How the Millions of Americans Losing Medicaid Can Stay Insured

How the Millions of Americans Losing Medicaid Can Stay Insured
How the Millions of Americans Losing Medicaid Can Stay Insured


The share of the population without health insurance is at a record low of 7.7%, according to new federal data. Over 6 million previously uninsured Americans have secured coverage since 2020.

But this historic uninsured rate is already rising, as states continue to boot people from Medicaid after pausing such disenrollments during the pandemic. In March 2020, Congress directed state Medicaid programs to keep people “continuously enrolled” for the duration of the Covid-19 public health emergency. Last December, lawmakers ended the continuous coverage requirement. Since April 1 of this year, state officials have been “redetermining” whether people are eligible for the program — and disenrolling individuals deemed ineligible.

Since the beginning of April, more than 9 million people have been jettisoned from Medicaid as of October 2023. In all, up to 18 million Americans could lose Medicaid coverage through June 2024. Fortunately, the vast majority of these folks have a number of options for obtaining affordable coverage. They just have to know where to look.

First, they should double-check whether they’ve been booted by mistake.

The federal government estimates that about 6.8 million people who will be disenrolled from Medicaid are actually still eligible. They may be victims of an administrative error. For example, many states have disenrolled people because they haven’t been able to get in touch with them to verify their eligibility — perhaps because they don’t have an up-to-date address or phone number.

A person who is wrongfully disenrolled always has the option to re-apply — and may even be able to gain retroactive coverage for any care they receive three months prior to their application.

Second, if you’re unemployed, working part time, or your employer doesn’t offer health insurance, then consider a government exchange plan. Nearly 3 million people on track to lose Medicaid coverage because of redetermination will qualify for subsidized coverage through the federal marketplace or their state’s insurance exchange. Some may even be able to secure free or near-free coverage. Federal officials last year estimated that six in ten members of this group would qualify for plans with zero premium.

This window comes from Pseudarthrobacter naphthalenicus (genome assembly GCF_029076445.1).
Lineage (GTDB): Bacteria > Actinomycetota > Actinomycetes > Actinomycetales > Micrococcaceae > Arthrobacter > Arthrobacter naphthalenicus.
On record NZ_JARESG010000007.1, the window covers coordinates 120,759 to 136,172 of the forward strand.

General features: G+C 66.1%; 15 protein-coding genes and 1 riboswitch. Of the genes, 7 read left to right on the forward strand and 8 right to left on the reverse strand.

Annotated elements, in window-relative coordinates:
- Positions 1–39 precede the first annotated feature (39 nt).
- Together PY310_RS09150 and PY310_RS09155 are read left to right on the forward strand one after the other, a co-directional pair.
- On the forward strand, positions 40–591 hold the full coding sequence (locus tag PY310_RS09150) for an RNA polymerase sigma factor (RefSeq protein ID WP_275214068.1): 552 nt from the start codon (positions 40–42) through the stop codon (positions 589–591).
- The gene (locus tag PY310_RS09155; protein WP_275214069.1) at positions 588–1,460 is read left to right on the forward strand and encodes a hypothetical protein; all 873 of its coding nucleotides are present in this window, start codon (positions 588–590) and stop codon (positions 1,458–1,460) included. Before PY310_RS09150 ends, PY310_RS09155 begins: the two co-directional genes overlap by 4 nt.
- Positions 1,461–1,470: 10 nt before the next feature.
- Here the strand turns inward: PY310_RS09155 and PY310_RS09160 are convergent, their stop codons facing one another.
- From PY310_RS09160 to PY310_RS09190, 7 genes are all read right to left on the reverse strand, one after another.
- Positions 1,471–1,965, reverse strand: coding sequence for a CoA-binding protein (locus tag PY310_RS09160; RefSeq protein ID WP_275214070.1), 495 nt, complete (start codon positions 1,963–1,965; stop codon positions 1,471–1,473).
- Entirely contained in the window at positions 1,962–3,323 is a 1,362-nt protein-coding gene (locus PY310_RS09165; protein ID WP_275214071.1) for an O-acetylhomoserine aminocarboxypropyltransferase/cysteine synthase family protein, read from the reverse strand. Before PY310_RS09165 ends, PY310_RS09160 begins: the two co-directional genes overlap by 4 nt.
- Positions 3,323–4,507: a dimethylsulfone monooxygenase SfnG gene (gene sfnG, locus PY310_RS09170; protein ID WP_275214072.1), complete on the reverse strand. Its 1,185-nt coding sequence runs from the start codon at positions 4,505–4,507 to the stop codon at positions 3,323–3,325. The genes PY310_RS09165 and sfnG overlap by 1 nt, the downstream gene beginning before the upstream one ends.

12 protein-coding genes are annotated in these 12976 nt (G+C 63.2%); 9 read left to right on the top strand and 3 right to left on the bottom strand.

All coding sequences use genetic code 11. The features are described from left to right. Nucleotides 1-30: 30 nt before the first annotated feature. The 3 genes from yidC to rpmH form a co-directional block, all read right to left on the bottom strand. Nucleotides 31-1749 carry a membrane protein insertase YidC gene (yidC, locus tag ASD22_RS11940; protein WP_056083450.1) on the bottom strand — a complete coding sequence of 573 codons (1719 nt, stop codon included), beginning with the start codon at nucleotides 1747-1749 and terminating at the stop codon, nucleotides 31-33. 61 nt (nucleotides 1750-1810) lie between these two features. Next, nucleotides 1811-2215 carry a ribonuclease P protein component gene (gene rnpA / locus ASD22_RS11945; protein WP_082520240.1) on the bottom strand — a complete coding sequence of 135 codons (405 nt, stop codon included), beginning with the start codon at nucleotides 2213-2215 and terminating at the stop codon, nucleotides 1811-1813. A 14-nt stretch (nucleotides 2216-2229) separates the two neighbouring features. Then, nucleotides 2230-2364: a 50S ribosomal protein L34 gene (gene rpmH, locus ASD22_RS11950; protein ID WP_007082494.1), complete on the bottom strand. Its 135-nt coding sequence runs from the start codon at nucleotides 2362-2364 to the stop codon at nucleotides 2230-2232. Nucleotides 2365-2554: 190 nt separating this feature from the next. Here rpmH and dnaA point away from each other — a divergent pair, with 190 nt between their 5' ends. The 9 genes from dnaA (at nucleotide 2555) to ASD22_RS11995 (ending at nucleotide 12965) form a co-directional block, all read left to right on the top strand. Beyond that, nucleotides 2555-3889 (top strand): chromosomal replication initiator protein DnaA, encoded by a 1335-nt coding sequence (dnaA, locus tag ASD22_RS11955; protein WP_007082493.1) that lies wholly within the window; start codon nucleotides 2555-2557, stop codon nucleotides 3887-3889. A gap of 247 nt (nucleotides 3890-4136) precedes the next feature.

The exchanges offer a special enrollment period for people who lose Medicaid. So there’s no need for people to wait to sign up for new coverage. And with open enrollment starting November 1, everyone — regardless of whether or when they lost Medicaid — has an easy opportunity to evaluate their healthcare options and sign up for a new plan.

The exchanges can be overwhelming. This year, the average consumer could choose from among five insurers offering 88 plans. That’s a lot to sort through — different deductibles, provider networks, cost-sharing responsibilities, and lists of covered benefits and drugs.

Insurance brokers — both online and offline — can be crucial allies for people looking to make sense of all those choices. They can simplify the process by integrating enrollment & tax credits into their experiences which will help consumers easily compare options and select a health plan that works for them at the lowest possible price. Certain healthtech companies can even check whether someone is still eligible for Medicaid.

Finally, many individuals who lose Medicaid coverage may be able to procure private coverage through an employer — whether their own or their spouse’s. As many as 6 million set to lose Medicaid during the redetermination process are eligible for health insurance through their place of work.

Most won’t need to wait for open enrollment. Individuals who lose Medicaid have a “special enrollment right” under the Health Insurance Portability and Accountability Act, meaning they can enroll in employer-sponsored insurance outside of open enrollment.

People who lose Medicaid need not go without coverage. With just a bit of legwork, they can find affordable — even free — health insurance.

Photo: turk_stock_photographer, Getty Images



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